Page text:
So last month HSBC apologized for selling the information of over 24,000 customers.
Okay. So HSBC likes to state it differently: It was not willingly or knowingly done on behalf of HSBC. Just that an ex-staffer copied the list of (at least) 24,000 private banking (read: wealthy) customers to a private computer and tried to sell it. The way HSBC states it, they (the bank) was the victim in this case (http://www.hsbc.com/1/PA_1_1_S5/content/assets/investor_relations/sea/2010/sea_100311_private_bank.pdf). Hmm… And here I thought the people who’s ID is being sold to mafias and governments would be the victims…
Amusingly, the thief was trying to sell the data to governments for tax evasion purposes. Germany, it seems, is willing to pay to expose tax evaders. LOL.
At first the bank thought it was “less than 10 customers”. Then it slowly went up to 24,000 customers. Some governance… What are their security/audit teams up to (if not governance) anyway?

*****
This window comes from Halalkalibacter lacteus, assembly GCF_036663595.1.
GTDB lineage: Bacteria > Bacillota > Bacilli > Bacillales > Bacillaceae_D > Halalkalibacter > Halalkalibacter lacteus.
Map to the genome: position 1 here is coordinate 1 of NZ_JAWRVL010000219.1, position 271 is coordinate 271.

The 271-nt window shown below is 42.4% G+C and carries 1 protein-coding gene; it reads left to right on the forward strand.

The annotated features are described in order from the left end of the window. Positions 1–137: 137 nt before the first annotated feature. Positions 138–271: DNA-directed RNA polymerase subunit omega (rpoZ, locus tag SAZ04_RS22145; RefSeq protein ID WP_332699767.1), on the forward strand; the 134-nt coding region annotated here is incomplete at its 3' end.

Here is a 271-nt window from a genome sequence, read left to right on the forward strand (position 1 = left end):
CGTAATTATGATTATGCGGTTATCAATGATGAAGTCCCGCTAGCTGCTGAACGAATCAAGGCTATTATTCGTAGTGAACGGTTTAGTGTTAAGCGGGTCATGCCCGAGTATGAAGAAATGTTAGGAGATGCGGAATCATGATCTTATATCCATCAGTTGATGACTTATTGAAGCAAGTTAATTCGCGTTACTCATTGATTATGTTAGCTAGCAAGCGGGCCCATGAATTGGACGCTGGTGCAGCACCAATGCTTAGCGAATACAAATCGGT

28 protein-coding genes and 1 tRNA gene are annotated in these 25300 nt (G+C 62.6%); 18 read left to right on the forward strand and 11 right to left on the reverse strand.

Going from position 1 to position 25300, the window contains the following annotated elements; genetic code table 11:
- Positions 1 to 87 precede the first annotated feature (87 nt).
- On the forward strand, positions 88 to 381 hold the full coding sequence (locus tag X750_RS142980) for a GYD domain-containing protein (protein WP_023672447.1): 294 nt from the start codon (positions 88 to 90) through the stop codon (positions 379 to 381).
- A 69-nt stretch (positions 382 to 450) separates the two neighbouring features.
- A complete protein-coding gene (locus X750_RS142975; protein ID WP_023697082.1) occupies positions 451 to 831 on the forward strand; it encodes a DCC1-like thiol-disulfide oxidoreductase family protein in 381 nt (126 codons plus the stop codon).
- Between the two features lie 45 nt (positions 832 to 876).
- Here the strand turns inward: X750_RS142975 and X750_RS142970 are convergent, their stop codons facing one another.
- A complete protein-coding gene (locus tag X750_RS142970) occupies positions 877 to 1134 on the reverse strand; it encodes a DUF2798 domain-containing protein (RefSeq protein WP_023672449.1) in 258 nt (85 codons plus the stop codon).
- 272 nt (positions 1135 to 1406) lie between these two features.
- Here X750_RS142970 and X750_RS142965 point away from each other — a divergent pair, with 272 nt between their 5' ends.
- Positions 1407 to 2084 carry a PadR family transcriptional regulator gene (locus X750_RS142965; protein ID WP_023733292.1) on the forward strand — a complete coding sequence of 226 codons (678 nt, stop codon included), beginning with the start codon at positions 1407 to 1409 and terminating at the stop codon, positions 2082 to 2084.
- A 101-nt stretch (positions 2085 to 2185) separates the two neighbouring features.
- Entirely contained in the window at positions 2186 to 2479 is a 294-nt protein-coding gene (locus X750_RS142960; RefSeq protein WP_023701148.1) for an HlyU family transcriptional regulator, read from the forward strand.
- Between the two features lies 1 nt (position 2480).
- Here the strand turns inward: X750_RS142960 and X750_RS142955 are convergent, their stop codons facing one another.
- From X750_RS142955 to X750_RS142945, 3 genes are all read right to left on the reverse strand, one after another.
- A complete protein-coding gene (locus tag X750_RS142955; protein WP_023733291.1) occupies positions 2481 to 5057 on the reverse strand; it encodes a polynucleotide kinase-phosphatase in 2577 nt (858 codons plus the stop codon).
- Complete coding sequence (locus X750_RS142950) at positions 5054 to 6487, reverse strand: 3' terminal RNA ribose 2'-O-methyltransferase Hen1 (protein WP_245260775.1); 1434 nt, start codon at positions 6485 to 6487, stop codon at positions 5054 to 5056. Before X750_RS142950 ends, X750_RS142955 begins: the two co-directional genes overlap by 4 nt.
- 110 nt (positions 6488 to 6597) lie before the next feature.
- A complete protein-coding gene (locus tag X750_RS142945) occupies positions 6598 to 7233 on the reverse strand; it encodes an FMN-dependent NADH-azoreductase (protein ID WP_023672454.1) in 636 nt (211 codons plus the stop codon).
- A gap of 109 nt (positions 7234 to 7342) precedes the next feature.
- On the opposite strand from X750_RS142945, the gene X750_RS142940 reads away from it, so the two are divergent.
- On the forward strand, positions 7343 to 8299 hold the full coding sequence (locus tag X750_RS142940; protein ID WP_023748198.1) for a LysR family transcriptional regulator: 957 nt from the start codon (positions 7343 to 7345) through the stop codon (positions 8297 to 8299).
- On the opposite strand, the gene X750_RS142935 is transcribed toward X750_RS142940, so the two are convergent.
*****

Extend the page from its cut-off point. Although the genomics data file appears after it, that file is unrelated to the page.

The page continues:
IRS evaders: Think your tax haven in Swiss HSBC is safe? Think again!
Quote:“The bank believes the stolen data will not allow unauthorised people to access those accounts, despite the fact that the incident could mean that some of the account holders affected could be risking prosecution by tax authorities.”
“The bank believes?” – Believes is not a word I expect my bank to use. “Validated”, “verified”, “ensured”, “put in measures” etc. are better words. Call me old fashioned: I like my banks secure, with big safes and rigourous pen registries; not flimsy, uncommitted, ungoverned entities.
But HSBC unreservedly apologized, which I assume means all is well….
BTW – HSBC has previously starred as “most prone to ID theft” in a report analyzing susceptibility to data theft among large banks. More information at: http://www.wired.com/threatlevel/2008/02/bank-of-america/
Perhaps HSBC should stop apologizing and start governing?